In addition to the sluggish market, the current incentives for developers and landlords are well, not so incentivizing. The J51 tax program had applications drop 69% over a 10yr period. Under J-51, tax assessments are frozen at the property’s pre-renovation level for a period of 14 to 34 years. The city’s Department of Housing Preservation and Development is expected to provide the state legislature with a proposal for how to change the J-51 program by next year. One of the issues is that apartments would have to remain rent-stabilized throughout the program. Seeing the new Housing Stability and Tenant Protection Act of 2019, landlords are extremely limited to the possibilities of raising the rent on stabilized apartments which puts a further damper on the J51. Other tax breaks give landlords a bit more leeway to up rents. What seems to be the favorite incentive is the Affordable New York program, formerly known as 421a, which lasts for 35 years. Units must remain rent stabilized through the life of that break as well, but owners have the option to deregulate apartments once they become vacant and rent reaches a certain level.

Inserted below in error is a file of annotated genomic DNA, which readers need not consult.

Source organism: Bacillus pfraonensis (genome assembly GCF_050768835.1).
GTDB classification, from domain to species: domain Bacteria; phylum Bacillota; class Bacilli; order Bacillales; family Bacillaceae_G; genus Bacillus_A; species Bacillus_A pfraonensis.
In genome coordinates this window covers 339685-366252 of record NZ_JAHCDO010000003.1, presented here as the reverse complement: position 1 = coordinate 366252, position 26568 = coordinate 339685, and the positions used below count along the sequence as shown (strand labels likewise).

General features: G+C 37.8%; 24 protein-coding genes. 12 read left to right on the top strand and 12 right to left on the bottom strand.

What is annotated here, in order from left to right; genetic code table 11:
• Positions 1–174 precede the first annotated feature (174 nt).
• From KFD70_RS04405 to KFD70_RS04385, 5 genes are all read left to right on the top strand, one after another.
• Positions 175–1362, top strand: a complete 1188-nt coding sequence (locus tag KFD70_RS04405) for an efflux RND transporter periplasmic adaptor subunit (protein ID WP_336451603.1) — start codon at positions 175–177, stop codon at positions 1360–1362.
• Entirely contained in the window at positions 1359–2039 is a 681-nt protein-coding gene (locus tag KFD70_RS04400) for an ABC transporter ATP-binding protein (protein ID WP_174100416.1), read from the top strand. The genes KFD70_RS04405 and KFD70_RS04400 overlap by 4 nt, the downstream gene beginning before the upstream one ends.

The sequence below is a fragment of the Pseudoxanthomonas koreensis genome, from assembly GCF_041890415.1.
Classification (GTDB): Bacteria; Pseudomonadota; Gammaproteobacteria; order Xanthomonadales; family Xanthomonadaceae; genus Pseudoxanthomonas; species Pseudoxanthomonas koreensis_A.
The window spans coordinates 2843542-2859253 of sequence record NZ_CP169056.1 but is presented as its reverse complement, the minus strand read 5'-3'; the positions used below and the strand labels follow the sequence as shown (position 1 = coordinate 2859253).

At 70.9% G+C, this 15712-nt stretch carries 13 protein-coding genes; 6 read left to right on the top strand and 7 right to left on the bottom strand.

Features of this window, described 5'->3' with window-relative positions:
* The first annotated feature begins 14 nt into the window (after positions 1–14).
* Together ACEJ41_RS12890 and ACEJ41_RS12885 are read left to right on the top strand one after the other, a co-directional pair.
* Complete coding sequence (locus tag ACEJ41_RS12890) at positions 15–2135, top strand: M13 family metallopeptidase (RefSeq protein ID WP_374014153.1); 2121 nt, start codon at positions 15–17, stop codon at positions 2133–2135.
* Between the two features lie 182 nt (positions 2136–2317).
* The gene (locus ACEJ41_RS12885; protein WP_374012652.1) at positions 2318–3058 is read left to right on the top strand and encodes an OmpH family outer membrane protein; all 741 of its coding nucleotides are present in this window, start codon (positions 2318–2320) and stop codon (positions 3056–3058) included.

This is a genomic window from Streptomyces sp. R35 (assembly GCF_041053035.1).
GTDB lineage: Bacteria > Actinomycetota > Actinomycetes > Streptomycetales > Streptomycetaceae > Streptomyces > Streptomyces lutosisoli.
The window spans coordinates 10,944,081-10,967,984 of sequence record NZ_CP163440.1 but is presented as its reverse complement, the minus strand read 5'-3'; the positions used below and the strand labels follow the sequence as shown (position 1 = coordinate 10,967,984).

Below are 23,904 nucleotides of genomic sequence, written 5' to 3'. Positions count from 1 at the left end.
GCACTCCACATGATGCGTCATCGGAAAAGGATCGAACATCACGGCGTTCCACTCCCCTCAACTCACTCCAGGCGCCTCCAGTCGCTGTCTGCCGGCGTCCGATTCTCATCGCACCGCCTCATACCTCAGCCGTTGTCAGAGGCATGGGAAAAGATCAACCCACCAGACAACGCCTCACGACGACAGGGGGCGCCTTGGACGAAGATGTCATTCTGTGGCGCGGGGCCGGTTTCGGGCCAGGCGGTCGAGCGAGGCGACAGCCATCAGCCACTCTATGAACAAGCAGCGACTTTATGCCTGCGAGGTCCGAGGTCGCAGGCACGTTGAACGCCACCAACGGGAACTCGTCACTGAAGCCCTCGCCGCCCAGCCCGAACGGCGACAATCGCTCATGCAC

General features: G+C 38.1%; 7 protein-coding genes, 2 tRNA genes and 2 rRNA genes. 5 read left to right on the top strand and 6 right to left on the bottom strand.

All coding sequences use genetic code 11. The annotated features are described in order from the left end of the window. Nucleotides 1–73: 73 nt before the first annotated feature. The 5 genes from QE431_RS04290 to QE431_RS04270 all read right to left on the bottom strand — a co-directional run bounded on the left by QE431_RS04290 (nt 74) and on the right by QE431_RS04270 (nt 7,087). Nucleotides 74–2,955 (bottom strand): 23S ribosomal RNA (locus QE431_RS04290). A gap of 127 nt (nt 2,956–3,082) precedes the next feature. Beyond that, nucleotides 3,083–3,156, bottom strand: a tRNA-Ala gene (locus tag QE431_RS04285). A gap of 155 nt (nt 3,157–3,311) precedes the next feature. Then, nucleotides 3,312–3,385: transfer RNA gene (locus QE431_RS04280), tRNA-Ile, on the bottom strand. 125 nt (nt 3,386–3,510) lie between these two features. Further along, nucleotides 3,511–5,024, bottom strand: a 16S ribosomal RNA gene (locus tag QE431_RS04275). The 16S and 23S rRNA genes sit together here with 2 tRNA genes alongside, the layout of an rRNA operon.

Opportunity Zones have been the biggest surprise. The program was part of a 2017 tax overhaul with the intent to spur economic growth in disadvantaged communities. Despite all the hype, investor interest hasn't been what fund managers have hoped for who have raised just 15% of what they were expecting. One of the largest issues is that Opportunity Zone investments must be held for 10 years in order to get the most benefit from the program in deferring capital gains. This brings an investor much uncertainty in addition to remaining details still being decided by federal regulators.